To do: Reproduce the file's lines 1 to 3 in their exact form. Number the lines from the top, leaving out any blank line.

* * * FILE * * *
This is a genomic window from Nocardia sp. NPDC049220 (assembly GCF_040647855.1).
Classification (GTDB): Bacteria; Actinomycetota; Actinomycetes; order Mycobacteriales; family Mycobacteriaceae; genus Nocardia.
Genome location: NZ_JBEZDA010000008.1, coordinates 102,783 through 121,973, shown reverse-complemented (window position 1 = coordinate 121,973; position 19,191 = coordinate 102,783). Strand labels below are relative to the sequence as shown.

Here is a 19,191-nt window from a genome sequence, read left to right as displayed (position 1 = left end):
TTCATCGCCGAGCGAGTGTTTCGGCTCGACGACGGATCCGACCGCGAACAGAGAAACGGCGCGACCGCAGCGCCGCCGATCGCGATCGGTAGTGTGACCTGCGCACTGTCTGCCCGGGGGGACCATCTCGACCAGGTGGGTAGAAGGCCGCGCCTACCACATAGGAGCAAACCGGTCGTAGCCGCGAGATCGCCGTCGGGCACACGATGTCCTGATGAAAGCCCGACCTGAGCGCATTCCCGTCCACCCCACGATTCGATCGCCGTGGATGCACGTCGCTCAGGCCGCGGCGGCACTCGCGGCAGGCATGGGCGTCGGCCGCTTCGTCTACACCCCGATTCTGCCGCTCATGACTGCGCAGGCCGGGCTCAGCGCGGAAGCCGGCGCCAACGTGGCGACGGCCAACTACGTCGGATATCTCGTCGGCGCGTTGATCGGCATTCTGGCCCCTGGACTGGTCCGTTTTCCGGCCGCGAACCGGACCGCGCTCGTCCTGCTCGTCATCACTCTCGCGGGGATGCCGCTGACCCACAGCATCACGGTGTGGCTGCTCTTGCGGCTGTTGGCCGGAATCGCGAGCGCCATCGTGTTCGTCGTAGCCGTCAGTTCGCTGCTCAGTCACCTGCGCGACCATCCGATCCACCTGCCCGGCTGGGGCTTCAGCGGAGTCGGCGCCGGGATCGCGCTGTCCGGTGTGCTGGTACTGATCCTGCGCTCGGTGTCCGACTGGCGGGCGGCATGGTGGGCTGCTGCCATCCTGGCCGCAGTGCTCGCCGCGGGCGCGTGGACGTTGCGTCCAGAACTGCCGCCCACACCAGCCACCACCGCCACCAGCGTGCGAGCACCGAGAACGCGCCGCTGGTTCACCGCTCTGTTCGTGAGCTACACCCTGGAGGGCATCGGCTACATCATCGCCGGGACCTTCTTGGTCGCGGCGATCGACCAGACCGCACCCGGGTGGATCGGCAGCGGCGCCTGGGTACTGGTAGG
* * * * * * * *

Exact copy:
This is a genomic window from Nocardia sp. NPDC049220 (assembly GCF_040647855.1).
Classification (GTDB): Bacteria; Actinomycetota; Actinomycetes; order Mycobacteriales; family Mycobacteriaceae; genus Nocardia.
Genome location: NZ_JBEZDA010000008.1, coordinates 102,783 through 121,973, shown reverse-complemented (window position 1 = coordinate 121,973; position 19,191 = coordinate 102,783). Strand labels below are relative to the sequence as shown.